Rabbis hold emergency meeting on alternative kashrut authority

Four senior Religious Zionist rabbis meet with Chief Rabbi to discuss concern about Tzohar's new private Kashrut supervision authority.

Mordechai Sones,

Rabbi Chaim Druckman
Rabbi Chaim Druckman
Flash 90

Senior religious Zionist rabbis met with Chief Rabbi of Israel David Lau on Sunday to discuss their concern about an alternative Kashrut certification authority initiated by the Tzohar Zionist rabbinical organization, a move seen as undermining the Chief Rabbinate's authority in Israel.

The four venerable leading rabbis are the Dean of Yeshivat Or Etzion and head of the Bnei Akiva yeshiva high school network, Rabbi Chaim Druckman, Dean of the Beit El Yeshiva Rabbi Zalman Melamed, Rabbi of Kiryat Shmona Rabbi Tzfania Drori, and retired Chief Rabbi of Ramat Gan Rabbi Yaakov Ariel.

The rabbis are expected to discuss with the Chief Rabbi of Israel the new alternative kashrut certification authority of the Tzohar Rabbinical organization and their opposition to this move.

Tzohar, a religious Zionist organization which provides religious services for those seeking an alternative to the state-run Rabbinate, has been criticized in the past for undermining the Rabbinate.

It began by breaking the Rabbinate's stipulation that couples have to register for marriage in their home towns, where their halakhic credentials could be checked. Instead, Tzohar allowed them to register in towns where Tzohar rabbis of their choice could officiate at the wedding ceremonies, claiming that computers made the geographic limitation unnecessary, and this eventually led to the Rabbinate's abandoning the original statute on marriage registration. Tzohar began running its own marriage preparation sessions which were highly successful and acclaimed by participants. The weddings themselves, however, were held under the auspices of the Chief Rabbinate, as are all legal Jewish weddings in Israel, as opposed to the kashrut initiative, which is divorced from the Chief Rabbinate..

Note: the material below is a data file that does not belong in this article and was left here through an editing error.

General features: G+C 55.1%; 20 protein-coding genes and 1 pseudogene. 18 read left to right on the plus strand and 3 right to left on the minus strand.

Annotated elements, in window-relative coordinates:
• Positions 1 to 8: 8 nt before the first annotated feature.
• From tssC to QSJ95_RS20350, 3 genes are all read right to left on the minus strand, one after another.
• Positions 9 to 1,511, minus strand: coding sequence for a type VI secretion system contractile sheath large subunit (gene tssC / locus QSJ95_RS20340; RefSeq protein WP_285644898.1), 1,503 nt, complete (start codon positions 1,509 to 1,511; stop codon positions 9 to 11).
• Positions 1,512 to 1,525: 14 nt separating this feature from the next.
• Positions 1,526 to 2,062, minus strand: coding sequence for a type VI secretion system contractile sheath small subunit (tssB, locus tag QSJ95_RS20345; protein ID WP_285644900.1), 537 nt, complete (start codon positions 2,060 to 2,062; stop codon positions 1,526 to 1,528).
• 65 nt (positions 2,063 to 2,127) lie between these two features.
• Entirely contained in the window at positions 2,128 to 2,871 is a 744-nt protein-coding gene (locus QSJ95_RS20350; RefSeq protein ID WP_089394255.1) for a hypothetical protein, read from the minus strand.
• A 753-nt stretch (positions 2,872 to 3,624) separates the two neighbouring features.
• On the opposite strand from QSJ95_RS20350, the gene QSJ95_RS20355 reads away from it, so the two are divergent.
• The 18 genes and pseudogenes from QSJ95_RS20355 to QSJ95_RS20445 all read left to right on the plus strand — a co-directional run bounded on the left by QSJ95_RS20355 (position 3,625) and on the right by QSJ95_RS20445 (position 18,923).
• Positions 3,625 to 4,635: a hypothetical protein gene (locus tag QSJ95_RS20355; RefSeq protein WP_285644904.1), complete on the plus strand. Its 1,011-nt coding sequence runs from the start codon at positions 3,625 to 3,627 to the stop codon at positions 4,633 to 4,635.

Tzohar's head, Rabbi David Stav, ran unsuccessfully for the post of Chief Rabbinate in the last elections.

Israeli law does not permit the use of the word kosher on certifications other that that of the Chief Rabbinate, so Tzohar will have to word their certification without writing "kosher", leading to fears that people will begin to accept bogus certificates from other sources as well.

Several days ago, Deputy Defense Minister Rabbi Eli Ben Dahan (Jewish Home) wrote an article in the Hebrew Makor Rishon newspaper, asserting that one of the distinguishing characteristics of the only Jewish State is that the government regulates education, defense, welfare and other services, among them kashrut authorizations, as part of its natural functions. Complaints about kashrut standards and certification should be solved within the system, he added, as he did during his period in the Religious Ministry.

Former Chief Rabbi of Kiryat Arba-Hevron Rabbi Dov Lior sent a letter to the Chief Rabbis of Israel in lieu of the meeting, which he was unable to attend due to a scheduling conflict.